In a sermon entitled “The Use of Money,” John Wesley laid down his three easy-to-remember rules that he thought should direct every Christian’s attitude toward money: gain all you can, save all you can, and give all you can.
Gain All You Can
In the first part of his sermon, Wesley exhorted Christians to work diligently and honestly in their earthly vocations. This section was mostly dedicated to explaining where to draw the line: don’t do work that would jeopardize your health, that would influence others to sin, or that would entice you to sin or to lose your faith.
Regarding that last category Wesley left a lot of room for interpretation. Each person is different, he said, and the work that some could do well would cause others to suffer loss, spiritually. He then offered himself as an example—a bizarre example that I still can’t understand. He said that too much math would turn him into an atheist.
I would think that he was joking, but he didn’t joke in his sermons, especially about something so serious.
“There are yet others which many pursue with perfect innocence, without hurting either their body or mind; And yet perhaps you cannot: Either they may entangle you in that company which would destroy your soul; and by repeated experiments it may appear that you cannot separate the one from the other; or there may be an idiosyncrasy, a peculiarity in your constitution of soul, (as there is in the bodily constitution of many,) by reason whereof that employment is deadly to you, which another may safely follow. So I am convinced, from many experiments, I could not study, to any degree of perfection, either mathematics, arithmetic, or algebra, without being a Deist, if not an Atheist: And yet others may study them all their lives without sustaining any inconvenience . None therefore can here determine for another; but every man must judge for himself, and abstain from whatever he in particular finds to be hurtful to his soul.”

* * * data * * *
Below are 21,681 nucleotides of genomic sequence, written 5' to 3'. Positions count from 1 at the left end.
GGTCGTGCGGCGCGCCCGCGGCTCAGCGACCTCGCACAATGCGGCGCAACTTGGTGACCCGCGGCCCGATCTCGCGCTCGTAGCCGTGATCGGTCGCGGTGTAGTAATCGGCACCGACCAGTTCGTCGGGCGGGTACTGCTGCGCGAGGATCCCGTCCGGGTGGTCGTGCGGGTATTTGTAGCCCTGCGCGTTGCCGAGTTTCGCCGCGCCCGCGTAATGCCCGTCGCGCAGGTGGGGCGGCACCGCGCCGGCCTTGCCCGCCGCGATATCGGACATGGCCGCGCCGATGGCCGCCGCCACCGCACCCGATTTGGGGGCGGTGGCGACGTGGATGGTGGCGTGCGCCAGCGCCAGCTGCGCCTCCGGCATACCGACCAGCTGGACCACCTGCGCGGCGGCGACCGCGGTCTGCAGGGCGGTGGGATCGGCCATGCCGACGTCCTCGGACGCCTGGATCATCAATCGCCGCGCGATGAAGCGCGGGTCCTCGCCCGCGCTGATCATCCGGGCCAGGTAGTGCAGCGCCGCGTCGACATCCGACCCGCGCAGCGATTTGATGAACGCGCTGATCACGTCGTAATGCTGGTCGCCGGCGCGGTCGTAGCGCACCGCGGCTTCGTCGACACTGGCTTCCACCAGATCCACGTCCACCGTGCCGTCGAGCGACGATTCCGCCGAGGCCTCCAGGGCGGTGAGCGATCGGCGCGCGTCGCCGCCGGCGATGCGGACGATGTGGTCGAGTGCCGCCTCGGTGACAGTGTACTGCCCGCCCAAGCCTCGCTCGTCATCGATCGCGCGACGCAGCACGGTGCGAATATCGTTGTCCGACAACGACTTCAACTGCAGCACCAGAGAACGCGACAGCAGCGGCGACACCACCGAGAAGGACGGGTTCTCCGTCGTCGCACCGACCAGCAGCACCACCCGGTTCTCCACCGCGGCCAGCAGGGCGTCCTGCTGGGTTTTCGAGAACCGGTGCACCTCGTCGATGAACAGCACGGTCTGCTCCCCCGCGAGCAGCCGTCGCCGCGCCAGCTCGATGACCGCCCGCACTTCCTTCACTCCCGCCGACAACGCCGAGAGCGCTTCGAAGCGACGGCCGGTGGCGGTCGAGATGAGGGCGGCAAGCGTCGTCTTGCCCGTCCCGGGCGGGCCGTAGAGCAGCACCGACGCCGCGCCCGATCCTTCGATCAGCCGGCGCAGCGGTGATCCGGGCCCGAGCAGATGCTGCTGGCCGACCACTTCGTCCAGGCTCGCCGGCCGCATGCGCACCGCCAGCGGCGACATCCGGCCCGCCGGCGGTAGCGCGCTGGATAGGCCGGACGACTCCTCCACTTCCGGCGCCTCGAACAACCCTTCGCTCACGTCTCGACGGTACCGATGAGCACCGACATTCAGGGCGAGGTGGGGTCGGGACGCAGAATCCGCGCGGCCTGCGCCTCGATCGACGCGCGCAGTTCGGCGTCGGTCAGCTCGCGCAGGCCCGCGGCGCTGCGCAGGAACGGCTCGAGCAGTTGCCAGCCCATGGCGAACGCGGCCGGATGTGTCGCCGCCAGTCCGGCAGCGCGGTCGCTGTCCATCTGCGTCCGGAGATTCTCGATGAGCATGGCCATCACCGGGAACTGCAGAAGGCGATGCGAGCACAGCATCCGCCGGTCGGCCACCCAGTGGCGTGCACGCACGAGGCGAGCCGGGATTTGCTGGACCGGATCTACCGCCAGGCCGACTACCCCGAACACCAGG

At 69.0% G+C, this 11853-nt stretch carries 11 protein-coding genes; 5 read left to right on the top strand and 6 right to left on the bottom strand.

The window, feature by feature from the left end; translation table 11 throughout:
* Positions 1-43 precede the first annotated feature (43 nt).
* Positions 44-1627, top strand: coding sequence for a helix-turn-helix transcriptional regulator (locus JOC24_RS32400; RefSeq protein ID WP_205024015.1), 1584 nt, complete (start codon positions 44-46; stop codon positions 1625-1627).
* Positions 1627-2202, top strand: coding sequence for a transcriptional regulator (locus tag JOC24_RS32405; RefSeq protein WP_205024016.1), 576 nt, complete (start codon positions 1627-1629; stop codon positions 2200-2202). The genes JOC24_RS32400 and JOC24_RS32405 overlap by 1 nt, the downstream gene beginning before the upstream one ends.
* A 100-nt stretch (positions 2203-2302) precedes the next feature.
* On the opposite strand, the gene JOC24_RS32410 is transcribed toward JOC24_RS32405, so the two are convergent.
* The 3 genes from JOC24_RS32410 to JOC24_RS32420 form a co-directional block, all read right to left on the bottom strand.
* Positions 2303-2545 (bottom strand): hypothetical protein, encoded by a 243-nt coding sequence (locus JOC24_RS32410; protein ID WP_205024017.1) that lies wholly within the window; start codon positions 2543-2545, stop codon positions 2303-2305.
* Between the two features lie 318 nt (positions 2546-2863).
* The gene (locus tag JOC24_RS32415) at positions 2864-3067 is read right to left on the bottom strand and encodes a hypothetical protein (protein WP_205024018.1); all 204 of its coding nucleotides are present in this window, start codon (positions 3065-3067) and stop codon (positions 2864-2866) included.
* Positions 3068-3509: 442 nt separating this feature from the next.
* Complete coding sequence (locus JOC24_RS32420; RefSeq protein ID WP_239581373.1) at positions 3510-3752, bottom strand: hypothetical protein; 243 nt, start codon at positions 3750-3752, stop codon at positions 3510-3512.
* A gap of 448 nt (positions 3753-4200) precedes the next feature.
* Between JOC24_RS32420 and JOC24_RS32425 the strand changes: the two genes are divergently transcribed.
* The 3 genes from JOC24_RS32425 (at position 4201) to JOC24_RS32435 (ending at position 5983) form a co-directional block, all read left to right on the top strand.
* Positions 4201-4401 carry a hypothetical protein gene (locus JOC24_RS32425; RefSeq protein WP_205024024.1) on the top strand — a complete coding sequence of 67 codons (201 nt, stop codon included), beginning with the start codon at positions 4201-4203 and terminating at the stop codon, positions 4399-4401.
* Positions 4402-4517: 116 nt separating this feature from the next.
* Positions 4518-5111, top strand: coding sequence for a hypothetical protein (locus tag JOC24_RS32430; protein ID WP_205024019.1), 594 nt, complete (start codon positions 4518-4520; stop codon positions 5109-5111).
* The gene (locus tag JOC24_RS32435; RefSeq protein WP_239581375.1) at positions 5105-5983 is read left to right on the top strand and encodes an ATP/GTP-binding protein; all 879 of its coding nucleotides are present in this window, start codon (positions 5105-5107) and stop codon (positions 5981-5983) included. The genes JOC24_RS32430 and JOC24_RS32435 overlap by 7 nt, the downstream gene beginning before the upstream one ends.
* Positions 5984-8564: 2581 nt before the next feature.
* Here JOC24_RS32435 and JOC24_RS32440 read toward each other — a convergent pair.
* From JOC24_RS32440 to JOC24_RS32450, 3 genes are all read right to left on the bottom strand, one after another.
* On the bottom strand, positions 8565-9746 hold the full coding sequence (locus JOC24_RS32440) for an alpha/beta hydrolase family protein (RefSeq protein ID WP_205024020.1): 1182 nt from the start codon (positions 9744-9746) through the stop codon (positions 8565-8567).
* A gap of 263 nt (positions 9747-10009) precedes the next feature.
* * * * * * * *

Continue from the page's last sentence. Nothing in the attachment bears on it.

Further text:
Save All You Can
The part of the sermon that dealt with saving all you can was mostly about not wasting money on things you don’t need.
The apostle Paul said, in Galatians 6:8, that those who sow to the flesh will reap corruption from the flesh. I think that the reaping he was referring to happens, or at least begins to happen, in this life. It’s not limited to Judgment Day.
Wesley made a similar point in this part of his sermon: spending your money on pointless, frivolous things is not only a waste of money, but will also increase your appetite for such things. It’s a bad investment in yourself.
Economists are fond of saying that whatever a government subsidizes, it will get more of. What is true of government spending is true in your personal life as well. You can use your money to endorse certain appetites, and thus increase them. You can do that with your spiritual appetite or your appetite for pointless distractions.
“Who would expend anything in gratifying these desires if he considered that to gratify them is to increase them? Nothing can be more certain than this: Daily experience shows, the more they are indulged, they increase the more. Whenever, therefore, you expend anything to please your taste or other senses, you pay so much for sensuality. When you lay out money to please your eye, you give so much for an increase of curiosity, for a stronger attachment to these pleasures which perish in the using. While you are purchasing anything which men use to applaud, you are purchasing more vanity. Had you not then enough of vanity, sensuality, curiosity before? Was there need of any addition? And would you pay for it, too? What manner of wisdom is this? Would not the literally throwing your money into the sea be a less mischievous folly?”
Give All You Can
Your money is an extension of your life, and like your life, it is entrusted to you by God. When we understand this, Wesley said, we will see that giving is not optional; it is simply our duty. If we have an eternal perspective, however, we will not see it as a difficult duty, but as a “light, easy service.”
“In order to see the ground and reason of this, consider, when the Possessor of heaven and earth brought you into being, and placed you in this world, he placed you here not as a proprietor, but a steward : As such he entrusted you, for a season, with goods of various kinds; but the sole property of these still rests in him, nor can be alienated from him. As you yourself are not your own, but his, such is, likewise, all that you enjoy. Such is your soul and your body, not your own, but God’s. And so is your substance in particular. And he has told you, in the most clear and express terms, how you are to employ it for him, in such a manner, that it may be all an holy sacrifice, acceptable through Christ Jesus. And this light, easy service, he has promised to reward with an eternal weight of glory.”